Newswise — SAN DIEGO (April 29, 2014) – A new technique could offer a lifesaving treatment option for patients with acute liver failure following an overdose of acetaminophen, a condition that accounts for half of all acute liver failure cases in the United States annually.

Acetaminophen, the active ingredient in Tylenol and a component of more than 600 other over-the-counter and prescription medications, is one of the most commonly used drugs in the United States. The U.S. Food and Drug Administration recently lowered the maximum dosage allowed in prescription medications and imposed new labeling requirements in response to concerns over the risk of accidental overdose.

“Acetaminophen is a great drug when taken in appropriate doses; however, it’s also known to quickly cause life-threatening liver injury when a person takes too much,” said Udayan Apte, Ph.D., assistant professor of pharmacology, toxicology and therapeutics at the University of Kansas Medical Center and the study’s senior investigator. “I think our approach has tremendous potential for saving the lives of overdose patients with severe liver failure.”

More than 50,000 emergency room visits annually in the United States are associated with acetaminophen overdose. Although only a fraction of those cases lead to acute liver failure, those patients who suffer liver failure often die from it because there are few treatment options available.

The researchers were able to successfully cure mice that had received fatal doses of acetaminophen by boosting the liver’s natural ability to heal itself. “While it is known that liver regeneration plays a key role in recovery for those who survive an acetaminophen overdose, we did not know the mechanisms of how that works. This study is the first comprehensive analysis of mechanisms involved in liver regeneration after acute liver failure from acetaminophen overdose,” said Bharat Bhushan, a doctoral candidate at the University of Kansas Medical Center who worked on the research.

Among organs, the liver is unique for its ability to regenerate following an injury, a phenomenon seen in both mice and humans. The team first conducted a set of experiments to pinpoint why the liver does not regenerate naturally after a high dose of acetaminophen. They revealed the source of the breakdown to be a protein known as beta-catenin. By boosting beta-catenin production in mice given high doses of acetaminophen, the researchers were able to speed up the liver’s regenerative capabilities and counteract the deadly cascade of events that would typically lead to liver failure. The mice completely recovered.

“A similar approach should also work in humans,” said Apte. The team’s next step is to refine the technique to see if it can be safely applied in human patients. They are also working to develop biomarkers that doctors can use to monitor a patient’s liver recovery during treatment.

Apte said the study is unique because it focuses on enhancing the liver’s natural recovery capability instead of attempting to directly address the damage done by the drug overdose, which is where most previous research has focused. “We think the opportunity for intervention lies in understanding the mechanisms of recovery rather than the mechanisms of injury,” said Apte. “Acetaminophen has been studied for two decades, but nobody has ever looked at how it relates to the regeneration process.”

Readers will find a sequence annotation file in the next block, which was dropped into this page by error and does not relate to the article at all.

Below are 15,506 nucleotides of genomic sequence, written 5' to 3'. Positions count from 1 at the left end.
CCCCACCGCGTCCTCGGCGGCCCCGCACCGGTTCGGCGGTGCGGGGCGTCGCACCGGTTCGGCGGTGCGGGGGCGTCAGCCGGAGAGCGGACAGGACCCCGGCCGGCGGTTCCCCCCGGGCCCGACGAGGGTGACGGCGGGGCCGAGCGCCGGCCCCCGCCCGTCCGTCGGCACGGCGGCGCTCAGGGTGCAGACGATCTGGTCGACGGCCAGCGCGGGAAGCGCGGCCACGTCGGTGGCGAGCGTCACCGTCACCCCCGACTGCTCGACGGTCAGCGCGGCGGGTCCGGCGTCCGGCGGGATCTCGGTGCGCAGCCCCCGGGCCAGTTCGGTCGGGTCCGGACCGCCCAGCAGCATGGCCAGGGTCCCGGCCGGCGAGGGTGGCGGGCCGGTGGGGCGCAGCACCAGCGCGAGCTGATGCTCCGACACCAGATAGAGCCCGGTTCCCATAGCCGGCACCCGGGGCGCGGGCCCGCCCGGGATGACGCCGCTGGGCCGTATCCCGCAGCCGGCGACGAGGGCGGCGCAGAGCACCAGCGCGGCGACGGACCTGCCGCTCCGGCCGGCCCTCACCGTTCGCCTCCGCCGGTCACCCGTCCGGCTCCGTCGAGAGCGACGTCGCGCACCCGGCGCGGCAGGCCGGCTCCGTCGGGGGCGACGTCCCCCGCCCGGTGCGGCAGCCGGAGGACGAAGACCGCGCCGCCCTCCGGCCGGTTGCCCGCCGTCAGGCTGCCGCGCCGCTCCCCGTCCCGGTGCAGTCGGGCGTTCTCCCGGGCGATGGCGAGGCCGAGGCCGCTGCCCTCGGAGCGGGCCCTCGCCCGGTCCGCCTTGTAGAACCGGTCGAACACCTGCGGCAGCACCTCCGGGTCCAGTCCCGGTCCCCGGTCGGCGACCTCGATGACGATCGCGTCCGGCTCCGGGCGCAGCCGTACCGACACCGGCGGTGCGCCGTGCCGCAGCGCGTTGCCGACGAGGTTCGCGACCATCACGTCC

Acetaminophen presents a high risk of overdose precisely because it is found in so many medications and is used by everyone from babies to the elderly. Accidental overdoses often occur when a person takes multiple medications containing the drug without realizing they are exceeding the total dosage limit. Adults should take no more than 4 grams in 24 hours.

The current therapy for acetaminophen overdose requires treatment to be started within a few hours of an overdose, which is not possible in many cases. The only other option is a liver transplant, which can be difficult to arrange in the short time available in cases of acute liver failure.

Bharat Bhushan will present the findings during the Experimental Biology 2014 meeting on Tuesday, April 29 from 9:15 – 9:30 a.m. at the Hepatic Regenerative Medicine: Coping with Injury via Survival, Proliferation and Stem Cells minisymposium in Room 17B, San Diego Convention Center. The study was supported by funding from the National Institutes of Health and the American Association for the Study of Liver Diseases.


About Experimental Biology 2014Experimental Biology is an annual meeting comprised of more than 14,000 scientists and exhibitors from six sponsoring societies and multiple guest societies. With a mission to share the newest scientific concepts and research findings shaping clinical advances, the meeting offers an unparalleled opportunity for exchange among scientists from across the United States and the world who represent dozens of scientific areas, from laboratory to translational to clinical research.

About the American Society for Investigative Pathology (ASIP)ASIP is a society of biomedical scientists who investigate mechanisms of disease. Investigative pathology is an integrative discipline that links the presentation of disease in the whole organism to its fundamental cellular and molecular mechanisms. ASIP advocates for the practice of investigative pathology and fosters the professional career development and education of its members.